UOB-HKUST IEMS study reveals growing need for sharper focus on sustainability in Belt and Road Initiative projects in ASEAN

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UOB-HKUST IEMS study reveals growing need for sharper focus on sustainability in Belt and Road Initiative projects in ASEAN

Recognition of market diversity and collaboration deemed key for long-term success

 

Hong Kong, 1 December 2020 – There is a growing need for a sharper focus on sustainability in Belt and Road Initiative (BRI) projects in ASEAN, as a recent research, The Belt and Road Initiative in ASEAN[1], has shown. Jointly conducted by UOB and the Hong Kong University of Science and Technology’s (HKUST) Institute for Emerging Market Studies (IEMS), the research also found that Chinese companies see the importance of drawing on the diverse strengths of the ASEAN markets and the need for collaboration for continued success.

The Belt and Road Initiative in ASEAN researched Chinese companies with BRI investments in six key emerging ASEAN markets, namely Indonesia, Malaysia, Myanmar, the Philippines, Thailand and Vietnam. The study was designed to provide insights into the political, institutional and environmental factors that affect BRI project design and implementation, the potential for BRI investments to spur private investment and foreign direct investment (FDI) opportunities in ASEAN.

As part of the BRI, many Chinese state-owned and private companies have been implementing large-scale infrastructure and FDI projects in the region to promote greater connectivity between mainland China and ASEAN. The Chinese government has recognised the need to place greater priority on promoting green and sustainable BRI projects, calling for Chinese companies to take active steps to ensure that their projects comply with regulations such as environmental standards and labour laws. This addresses the criticism levelled at projects which had not adequately considered social and environmental issues.

Mrs Christine Ip, CEO – Greater China, UOB, said, “The research has shown that Chinese companies are becoming more aware of the importance of good environmental, social and governance (ESG) standards to create a more positive and sustainable impact through their investments. It is encouraging to know that some companies are making efforts to address the concerns of and to create more benefits for the local communities in ASEAN.

“We are pleased to partner the HKUST to conduct the research on the emerging markets in ASEAN in which UOB has an extensive presence. The findings will help companies gain a better understanding of what it would take to build sustainable businesses and operations in ASEAN. For example, ASEAN comprises highly diverse markets with different languages, cultures and business environments. UOB has been operating in the region for more than 80 years and has deep local presence in ASEAN’s key markets. Coupled with our sectoral expertise, we provide companies with the market-entry support and holistic banking solutions they need for their business expansion.”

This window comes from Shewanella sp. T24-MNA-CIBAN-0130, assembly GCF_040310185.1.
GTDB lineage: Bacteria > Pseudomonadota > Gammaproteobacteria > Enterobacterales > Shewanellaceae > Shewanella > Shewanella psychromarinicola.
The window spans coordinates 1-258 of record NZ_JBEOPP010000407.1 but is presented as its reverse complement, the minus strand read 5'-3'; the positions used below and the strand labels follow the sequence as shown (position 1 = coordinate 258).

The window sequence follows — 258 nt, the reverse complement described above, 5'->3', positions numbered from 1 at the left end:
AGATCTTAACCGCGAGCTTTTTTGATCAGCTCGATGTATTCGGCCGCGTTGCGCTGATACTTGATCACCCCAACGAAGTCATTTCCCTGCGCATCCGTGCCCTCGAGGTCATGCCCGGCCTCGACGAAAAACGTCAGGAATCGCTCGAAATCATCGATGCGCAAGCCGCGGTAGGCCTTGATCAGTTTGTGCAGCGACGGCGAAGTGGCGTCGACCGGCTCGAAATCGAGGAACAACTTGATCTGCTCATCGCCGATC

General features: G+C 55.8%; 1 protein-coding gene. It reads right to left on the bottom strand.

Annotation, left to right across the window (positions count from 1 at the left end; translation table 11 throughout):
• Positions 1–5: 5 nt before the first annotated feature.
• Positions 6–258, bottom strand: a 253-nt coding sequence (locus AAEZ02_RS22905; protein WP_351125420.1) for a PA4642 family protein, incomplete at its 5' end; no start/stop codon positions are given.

From left: Angela Tritto, Albert Park, Christine Ip, Wei Du (the moderator) and Sam Cheong

 

To help Chinese companies tackle ESG challenges in ASEAN, the UOB-HKUST IEMS research suggests that they reach out to local consultancies and civil society or community-based groups to understand specific dynamics and to establish a meaningful dialogue. Companies can also consult potentially-affected communities regarding planned projects and work out appropriate compensation with them. For instance, one real estate company involved in land reclamation in Malaysia stepped up its efforts to address the affected community’s environmental concerns and is now also providing support to local villages and their educational programmes.

Navigating market diversity through collaboration for long-term success

The research also highlights that the six ASEAN countries have unique political, social and cultural landscapes, with historical developments and leadership changes that have shaped their growth trajectories. To navigate the market diversity for long-term success, communication with local communities and collaboration with local partners are essential. These are aligned to the BRI’s goals of promoting connectivity in policy coordination, facilities, trade, financial integration and people-to-people bonds.